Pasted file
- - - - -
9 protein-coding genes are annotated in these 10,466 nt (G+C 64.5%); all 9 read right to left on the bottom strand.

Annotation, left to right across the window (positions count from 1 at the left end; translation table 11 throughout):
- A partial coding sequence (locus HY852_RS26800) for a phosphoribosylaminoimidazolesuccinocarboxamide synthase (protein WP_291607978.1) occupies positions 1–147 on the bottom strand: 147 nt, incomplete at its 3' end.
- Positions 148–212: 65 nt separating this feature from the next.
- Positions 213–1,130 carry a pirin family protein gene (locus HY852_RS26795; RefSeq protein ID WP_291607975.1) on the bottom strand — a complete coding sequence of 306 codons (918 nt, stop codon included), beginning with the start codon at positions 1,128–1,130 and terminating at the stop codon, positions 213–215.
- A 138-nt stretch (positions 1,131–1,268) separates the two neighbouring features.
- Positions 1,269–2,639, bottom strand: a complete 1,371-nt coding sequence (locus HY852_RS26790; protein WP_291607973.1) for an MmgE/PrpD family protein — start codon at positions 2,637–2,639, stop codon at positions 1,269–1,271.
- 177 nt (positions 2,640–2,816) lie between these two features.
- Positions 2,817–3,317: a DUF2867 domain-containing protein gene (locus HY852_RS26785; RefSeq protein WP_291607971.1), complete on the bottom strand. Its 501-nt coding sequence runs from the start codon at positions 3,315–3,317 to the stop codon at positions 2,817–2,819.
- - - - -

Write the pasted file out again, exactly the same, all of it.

9 protein-coding genes are annotated in these 10,466 nt (G+C 64.5%); all 9 read right to left on the bottom strand.

Annotation, left to right across the window (positions count from 1 at the left end; translation table 11 throughout):
- A partial coding sequence (locus HY852_RS26800) for a phosphoribosylaminoimidazolesuccinocarboxamide synthase (protein WP_291607978.1) occupies positions 1–147 on the bottom strand: 147 nt, incomplete at its 3' end.
- Positions 148–212: 65 nt separating this feature from the next.
- Positions 213–1,130 carry a pirin family protein gene (locus HY852_RS26795; RefSeq protein ID WP_291607975.1) on the bottom strand — a complete coding sequence of 306 codons (918 nt, stop codon included), beginning with the start codon at positions 1,128–1,130 and terminating at the stop codon, positions 213–215.
- A 138-nt stretch (positions 1,131–1,268) separates the two neighbouring features.
- Positions 1,269–2,639, bottom strand: a complete 1,371-nt coding sequence (locus HY852_RS26790; protein WP_291607973.1) for an MmgE/PrpD family protein — start codon at positions 2,637–2,639, stop codon at positions 1,269–1,271.
- 177 nt (positions 2,640–2,816) lie between these two features.
- Positions 2,817–3,317: a DUF2867 domain-containing protein gene (locus HY852_RS26785; RefSeq protein WP_291607971.1), complete on the bottom strand. Its 501-nt coding sequence runs from the start codon at positions 3,315–3,317 to the stop codon at positions 2,817–2,819.